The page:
BEIJING, April 20 (Reuters) - China has agreed to send human bird flu samples to the World Health Organisation, state media said, in an apparent response to complaints that its reluctance to share the samples was frustrating efforts to fight the virus.
China last shared human samples of the H5N1 virus with WHO collaborating laboratories a year ago, but it has since reported five more human infections and the WHO has repeatedly asked for new samples.
"As requested by the WHO, we will send two recent samples of the virus and one from a Beijing patient who was infected in 2003," the China Daily on Friday quoted a Ministry of Health official surnamed Ma as saying.
Scientists stress the importance of sharing samples of viruses, which are constantly changing, to see if they have developed resistence to drugs or become more transmissable among people.
But those calls are not generally observed and the WHO is not empowered to oblige any government to share.
Indonesia and Thailand have complained that drug companies were using samples from developing countries to make expensive vaccines that these same nations would be unable to afford.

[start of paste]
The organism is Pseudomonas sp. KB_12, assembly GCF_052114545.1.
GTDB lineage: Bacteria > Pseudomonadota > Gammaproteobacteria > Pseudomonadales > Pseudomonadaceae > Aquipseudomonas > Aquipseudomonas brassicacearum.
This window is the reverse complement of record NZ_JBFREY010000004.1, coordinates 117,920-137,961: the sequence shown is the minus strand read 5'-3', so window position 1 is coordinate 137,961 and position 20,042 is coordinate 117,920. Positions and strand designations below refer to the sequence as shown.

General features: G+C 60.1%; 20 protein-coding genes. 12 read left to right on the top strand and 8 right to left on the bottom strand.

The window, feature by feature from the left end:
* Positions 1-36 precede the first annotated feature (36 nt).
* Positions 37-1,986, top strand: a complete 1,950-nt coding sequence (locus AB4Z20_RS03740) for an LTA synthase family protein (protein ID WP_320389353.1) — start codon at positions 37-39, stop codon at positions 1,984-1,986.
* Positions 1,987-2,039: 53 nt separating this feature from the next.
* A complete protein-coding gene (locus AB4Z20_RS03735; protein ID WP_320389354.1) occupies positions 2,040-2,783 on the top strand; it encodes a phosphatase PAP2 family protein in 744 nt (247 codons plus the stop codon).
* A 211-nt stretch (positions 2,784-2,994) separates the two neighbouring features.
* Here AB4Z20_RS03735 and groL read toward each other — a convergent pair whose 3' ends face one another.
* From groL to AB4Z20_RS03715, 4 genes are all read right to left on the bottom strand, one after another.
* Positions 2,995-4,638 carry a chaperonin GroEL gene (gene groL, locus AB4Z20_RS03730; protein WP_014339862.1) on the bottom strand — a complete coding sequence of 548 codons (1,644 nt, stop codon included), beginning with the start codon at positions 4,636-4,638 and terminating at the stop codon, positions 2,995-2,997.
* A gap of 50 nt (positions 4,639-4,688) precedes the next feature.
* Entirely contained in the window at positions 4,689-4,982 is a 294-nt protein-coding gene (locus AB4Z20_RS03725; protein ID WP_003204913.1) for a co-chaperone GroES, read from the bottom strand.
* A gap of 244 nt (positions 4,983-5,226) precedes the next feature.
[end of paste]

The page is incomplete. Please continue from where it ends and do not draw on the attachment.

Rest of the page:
In China"e;s case, the contention is not so much about drug access as the country has homegrown laboratories researching their own H5N1 vaccines. Chinese scientists, like their counterparts elsewhere, are possessive about their samples.
The China Daily quoted Wang Lin, a press officer at the Chinese Centre for Disease Control and Prevention, as saying the handover of samples was a long process because of the extreme caution with which dangerous viruses are handled.
While bird flu is mainly a disease in animals, experts fear it could mutate into a form that can be passed easily among people, triggering a possible pandemic.
The virus has killed 170 people worldwide since late 2003, and China, with the world"e;s largest poultry population and millions of backyard birds, is seen as key in the fight against bird flu.